On Election Day afternoon President Bush announced that Defense Secretary Donald Rumsfeld had resigned. What was that all about? Hadn’t the President said continuously and recently that he wanted Mr. Rumsfeld to stay on, that he had confidence in him and that he had done yeoman’s work as Defense Secretary? Yet, on the afternoon that the Democrats scored a take-over of the House of Representatives and the Senate, Mr. Bush announced that Mr. Rumsfeld had resigned, and that Robert Gates will replace him.
First, let’s clear up one small issue: Donald Rumsfeld was not fired. Someone is “fired” because they haven’t done a good job, or in some other way have fallen out of favor with the boss. It is clear from President Bush’s comments for the last six years that he was satisfied with Donald Rumsfeld’s job performance. However, one of the many sins of the American media is carelessness with language, or often—and worse--using the most sensational description it can think up. Reporting the “firing” of the Defense Secretary is a better attention getter than reporting what really happened. But what happened was that Mr. Rumsfeld simply stepped aside. How else can you explain that at the same time as his resignation was announced the President also announced who his replacement would be? This decision had been contemplated for quite some time, and it all hinged upon the results of the election.
Prior to Election Day Mr. Bush had said that he didn’t agree with the poll numbers indicating big Democrat gains on November 7. He honestly believed that. He also had reacted to the drumbeat from Democrats and even some Republicans that Mr. Rumsfeld should be replaced by defending the Secretary and saying that he wanted Mr. Rumsfeld in office until the end of his term.
Mr. Bush knew that if the Democrats gained control of the House that there would be a flurry of investigations that would paralyze the Secretary and the Pentagon. And he also realized that if the Democrats won big his reading of the nation’s sentiment on the Iraq war was wrong; the nation was more upset that he had believed about the progress in Iraq, or the lack thereof.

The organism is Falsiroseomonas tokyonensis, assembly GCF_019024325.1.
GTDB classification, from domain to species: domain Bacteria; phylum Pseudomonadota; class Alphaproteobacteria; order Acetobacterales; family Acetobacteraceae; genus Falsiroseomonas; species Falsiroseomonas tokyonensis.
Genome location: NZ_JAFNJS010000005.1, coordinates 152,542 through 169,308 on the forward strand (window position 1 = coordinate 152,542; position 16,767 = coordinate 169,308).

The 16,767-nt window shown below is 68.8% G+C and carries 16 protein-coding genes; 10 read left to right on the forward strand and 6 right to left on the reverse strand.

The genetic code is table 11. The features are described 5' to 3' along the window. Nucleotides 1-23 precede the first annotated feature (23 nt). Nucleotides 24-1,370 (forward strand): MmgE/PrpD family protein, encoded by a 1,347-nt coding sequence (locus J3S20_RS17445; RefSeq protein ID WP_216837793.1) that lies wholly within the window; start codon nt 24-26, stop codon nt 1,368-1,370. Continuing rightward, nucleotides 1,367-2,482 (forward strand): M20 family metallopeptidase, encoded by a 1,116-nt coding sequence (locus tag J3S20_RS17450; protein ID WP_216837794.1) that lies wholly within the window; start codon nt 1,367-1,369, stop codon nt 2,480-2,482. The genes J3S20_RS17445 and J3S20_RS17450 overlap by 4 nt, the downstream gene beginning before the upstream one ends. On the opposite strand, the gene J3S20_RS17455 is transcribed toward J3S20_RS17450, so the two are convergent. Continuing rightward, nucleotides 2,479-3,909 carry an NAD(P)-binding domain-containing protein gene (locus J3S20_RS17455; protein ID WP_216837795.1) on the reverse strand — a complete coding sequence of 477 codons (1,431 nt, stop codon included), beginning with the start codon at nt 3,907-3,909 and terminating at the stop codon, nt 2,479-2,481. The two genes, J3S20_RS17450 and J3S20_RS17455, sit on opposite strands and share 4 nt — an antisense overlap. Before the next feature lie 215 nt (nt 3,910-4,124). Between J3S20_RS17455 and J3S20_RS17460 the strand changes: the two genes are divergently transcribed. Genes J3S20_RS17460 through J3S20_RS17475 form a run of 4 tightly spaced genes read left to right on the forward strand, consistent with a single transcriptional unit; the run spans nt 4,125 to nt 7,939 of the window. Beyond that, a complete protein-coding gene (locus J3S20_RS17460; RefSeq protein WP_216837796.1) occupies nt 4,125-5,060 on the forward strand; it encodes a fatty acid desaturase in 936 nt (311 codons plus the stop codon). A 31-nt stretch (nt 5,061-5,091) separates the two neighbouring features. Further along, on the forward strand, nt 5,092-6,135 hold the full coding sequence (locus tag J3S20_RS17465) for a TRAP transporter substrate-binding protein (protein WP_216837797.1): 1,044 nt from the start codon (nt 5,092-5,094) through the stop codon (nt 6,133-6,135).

So reality and pragmatism ruled the day, and President Bush relented in the face of a clear message from the voters and accepted the Secretary’s resignation.
It may not come as a surprise to you that I am going to defend Donald Rumsfeld. His detractors, Republican and Democrat, ignored some important factors in their haste to condemn his performance. It’s not good enough to say simply that the Iraq war “isn’t going well,” or “is going badly.” To be fair and accurate you have to dig a little deeper and recognize, first, that fighting a war isn’t like building a house: there is no detailed set of plans that if followed will lead to certain victory. All wars are unpredictable; all wars are riddled with errors. But what is more relevant is that this war is unlike any previous war that the U.S. has fought. There is no uniformed enemy representing an identifiable state. The enemy is not like the Redcoat, German or Japanese army, or even like the North Vietnamese forces. It is an ideology, without borders, without a government, without any form at all. We are currently writing the book on how to fight such and enemy, and nobody knows more about that than Donald Rumsfeld, because he is the only one who has done it.
Anyone who does not recognize and understand those differences should not be commenting on the war. And anyone who does not acknowledge that those differences are important is not being honest or fair. We don’t yet know whether Mr. Rumsfeld’s tactics were the right ones, and we don’t yet know if anyone can do better.
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